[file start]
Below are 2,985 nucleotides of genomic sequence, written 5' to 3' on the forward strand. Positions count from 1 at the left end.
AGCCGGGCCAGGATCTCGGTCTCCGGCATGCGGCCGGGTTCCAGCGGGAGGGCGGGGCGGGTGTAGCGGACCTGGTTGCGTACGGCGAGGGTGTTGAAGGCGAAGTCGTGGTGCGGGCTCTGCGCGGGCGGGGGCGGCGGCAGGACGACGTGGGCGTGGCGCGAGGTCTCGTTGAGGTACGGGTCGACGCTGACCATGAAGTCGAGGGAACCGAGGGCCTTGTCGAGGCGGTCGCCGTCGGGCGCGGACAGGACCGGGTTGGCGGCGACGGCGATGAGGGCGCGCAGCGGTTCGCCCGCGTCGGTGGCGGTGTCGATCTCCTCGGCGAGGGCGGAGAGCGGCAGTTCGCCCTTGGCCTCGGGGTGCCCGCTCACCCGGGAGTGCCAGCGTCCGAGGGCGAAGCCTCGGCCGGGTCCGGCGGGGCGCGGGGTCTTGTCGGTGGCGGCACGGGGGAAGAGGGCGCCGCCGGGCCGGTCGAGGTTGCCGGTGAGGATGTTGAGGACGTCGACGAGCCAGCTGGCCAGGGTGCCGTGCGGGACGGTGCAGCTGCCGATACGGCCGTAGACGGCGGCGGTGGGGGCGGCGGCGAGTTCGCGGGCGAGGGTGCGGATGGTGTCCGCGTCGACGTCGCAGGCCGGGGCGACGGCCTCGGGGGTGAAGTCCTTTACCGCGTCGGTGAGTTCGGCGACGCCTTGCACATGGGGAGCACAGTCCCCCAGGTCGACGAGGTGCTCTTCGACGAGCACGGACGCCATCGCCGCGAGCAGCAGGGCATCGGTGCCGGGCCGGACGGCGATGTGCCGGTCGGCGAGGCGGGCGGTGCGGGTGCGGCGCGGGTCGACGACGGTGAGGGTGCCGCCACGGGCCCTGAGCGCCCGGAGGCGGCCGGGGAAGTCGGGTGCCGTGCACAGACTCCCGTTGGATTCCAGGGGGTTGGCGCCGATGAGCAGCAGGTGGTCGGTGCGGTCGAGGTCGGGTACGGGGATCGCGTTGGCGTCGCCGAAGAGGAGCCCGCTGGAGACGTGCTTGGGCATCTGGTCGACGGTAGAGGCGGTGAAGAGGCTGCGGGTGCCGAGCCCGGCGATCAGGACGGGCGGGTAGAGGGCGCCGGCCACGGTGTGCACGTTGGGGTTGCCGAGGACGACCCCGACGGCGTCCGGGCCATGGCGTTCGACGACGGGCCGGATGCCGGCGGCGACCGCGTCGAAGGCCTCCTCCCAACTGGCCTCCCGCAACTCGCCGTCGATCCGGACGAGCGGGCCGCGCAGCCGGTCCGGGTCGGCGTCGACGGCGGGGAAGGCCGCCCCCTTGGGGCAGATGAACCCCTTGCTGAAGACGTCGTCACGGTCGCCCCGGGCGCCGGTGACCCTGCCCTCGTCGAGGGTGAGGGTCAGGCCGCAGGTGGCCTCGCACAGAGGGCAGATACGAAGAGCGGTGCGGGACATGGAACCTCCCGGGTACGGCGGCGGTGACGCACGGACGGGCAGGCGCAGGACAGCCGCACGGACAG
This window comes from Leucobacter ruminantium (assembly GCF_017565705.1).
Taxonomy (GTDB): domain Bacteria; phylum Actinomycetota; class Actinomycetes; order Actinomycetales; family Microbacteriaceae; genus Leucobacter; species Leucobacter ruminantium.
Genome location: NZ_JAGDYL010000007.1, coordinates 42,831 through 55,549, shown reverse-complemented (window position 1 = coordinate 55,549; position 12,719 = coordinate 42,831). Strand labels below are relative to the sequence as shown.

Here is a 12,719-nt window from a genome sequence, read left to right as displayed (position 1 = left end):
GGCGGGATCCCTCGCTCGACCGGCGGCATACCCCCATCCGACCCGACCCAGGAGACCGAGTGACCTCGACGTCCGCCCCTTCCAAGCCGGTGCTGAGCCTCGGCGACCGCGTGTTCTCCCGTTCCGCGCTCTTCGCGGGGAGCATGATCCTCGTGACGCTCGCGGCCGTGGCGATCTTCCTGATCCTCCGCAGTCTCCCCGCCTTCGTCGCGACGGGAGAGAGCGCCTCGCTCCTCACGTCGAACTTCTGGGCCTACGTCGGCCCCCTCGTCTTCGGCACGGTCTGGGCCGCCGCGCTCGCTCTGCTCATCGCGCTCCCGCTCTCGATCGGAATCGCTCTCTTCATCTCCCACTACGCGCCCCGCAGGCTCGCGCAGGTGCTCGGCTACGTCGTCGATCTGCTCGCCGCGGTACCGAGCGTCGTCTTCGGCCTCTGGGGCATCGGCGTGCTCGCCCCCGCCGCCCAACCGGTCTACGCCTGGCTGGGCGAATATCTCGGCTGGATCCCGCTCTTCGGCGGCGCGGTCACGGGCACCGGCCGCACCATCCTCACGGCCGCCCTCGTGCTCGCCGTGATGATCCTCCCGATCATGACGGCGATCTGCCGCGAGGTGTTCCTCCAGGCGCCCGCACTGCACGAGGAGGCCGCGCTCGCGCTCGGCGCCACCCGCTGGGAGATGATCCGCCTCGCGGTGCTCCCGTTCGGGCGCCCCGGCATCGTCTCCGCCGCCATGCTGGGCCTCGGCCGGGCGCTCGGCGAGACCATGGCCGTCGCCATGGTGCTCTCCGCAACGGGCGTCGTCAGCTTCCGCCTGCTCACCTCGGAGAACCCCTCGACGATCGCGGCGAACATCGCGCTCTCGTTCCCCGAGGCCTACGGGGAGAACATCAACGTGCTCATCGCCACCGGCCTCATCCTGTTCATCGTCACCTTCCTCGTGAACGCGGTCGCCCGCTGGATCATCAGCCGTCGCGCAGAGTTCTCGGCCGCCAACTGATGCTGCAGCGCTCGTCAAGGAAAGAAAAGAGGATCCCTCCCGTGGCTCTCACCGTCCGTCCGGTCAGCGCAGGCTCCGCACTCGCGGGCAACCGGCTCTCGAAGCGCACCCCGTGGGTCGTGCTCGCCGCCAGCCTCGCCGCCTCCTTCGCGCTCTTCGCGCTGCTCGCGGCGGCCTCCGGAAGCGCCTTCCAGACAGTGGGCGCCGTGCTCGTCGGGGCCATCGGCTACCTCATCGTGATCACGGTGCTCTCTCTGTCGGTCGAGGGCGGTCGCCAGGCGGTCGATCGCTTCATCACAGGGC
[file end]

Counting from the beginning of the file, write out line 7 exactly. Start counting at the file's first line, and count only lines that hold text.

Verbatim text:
GGCGGGATCCCTCGCTCGACCGGCGGCATACCCCCATCCGACCCGACCCAGGAGACCGAGTGACCTCGACGTCCGCCCCTTCCAAGCCGGTGCTGAGCCTCGGCGACCGCGTGTTCTCCCGTTCCGCGCTCTTCGCGGGGAGCATGATCCTCGTGACGCTCGCGGCCGTGGCGATCTTCCTGATCCTCCGCAGTCTCCCCGCCTTCGTCGCGACGGGAGAGAGCGCCTCGCTCCTCACGTCGAACTTCTGGGCCTACGTCGGCCCCCTCGTCTTCGGCACGGTCTGGGCCGCCGCGCTCGCTCTGCTCATCGCGCTCCCGCTCTCGATCGGAATCGCTCTCTTCATCTCCCACTACGCGCCCCGCAGGCTCGCGCAGGTGCTCGGCTACGTCGTCGATCTGCTCGCCGCGGTACCGAGCGTCGTCTTCGGCCTCTGGGGCATCGGCGTGCTCGCCCCCGCCGCCCAACCGGTCTACGCCTGGCTGGGCGAATATCTCGGCTGGATCCCGCTCTTCGGCGGCGCGGTCACGGGCACCGGCCGCACCATCCTCACGGCCGCCCTCGTGCTCGCCGTGATGATCCTCCCGATCATGACGGCGATCTGCCGCGAGGTGTTCCTCCAGGCGCCCGCACTGCACGAGGAGGCCGCGCTCGCGCTCGGCGCCACCCGCTGGGAGATGATCCGCCTCGCGGTGCTCCCGTTCGGGCGCCCCGGCATCGTCTCCGCCGCCATGCTGGGCCTCGGCCGGGCGCTCGGCGAGACCATGGCCGTCGCCATGGTGCTCTCCGCAACGGGCGTCGTCAGCTTCCGCCTGCTCACCTCGGAGAACCCCTCGACGATCGCGGCGAACATCGCGCTCTCGTTCCCCGAGGCCTACGGGGAGAACATCAACGTGCTCATCGCCACCGGCCTCATCCTGTTCATCGTCACCTTCCTCGTGAACGCGGTCGCCCGCTGGATCATCAGCCGTCGCGCAGAGTTCTCGGCCGCCAACTGATGCTGCAGCGCTCGTCAAGGAAAGAAAAGAGGATCCCTCCCGTGGCTCTCACCGTCCGTCCGGTCAGCGCAGGCTCCGCACTCGCGGGCAACCGGCTCTCGAAGCGCACCCCGTGGGTCGTGCTCGCCGCCAGCCTCGCCGCCTCCTTCGCGCTCTTCGCGCTGCTCGCGGCGGCCTCCGGAAGCGCCTTCCAGACAGTGGGCGCCGTGCTCGTCGGGGCCATCGGCTACCTCATCGTGATCACGGTGCTCTCTCTGTCGGTCGAGGGCGGTCGCCAGGCGGTCGATCGCTTCATCACAGGGC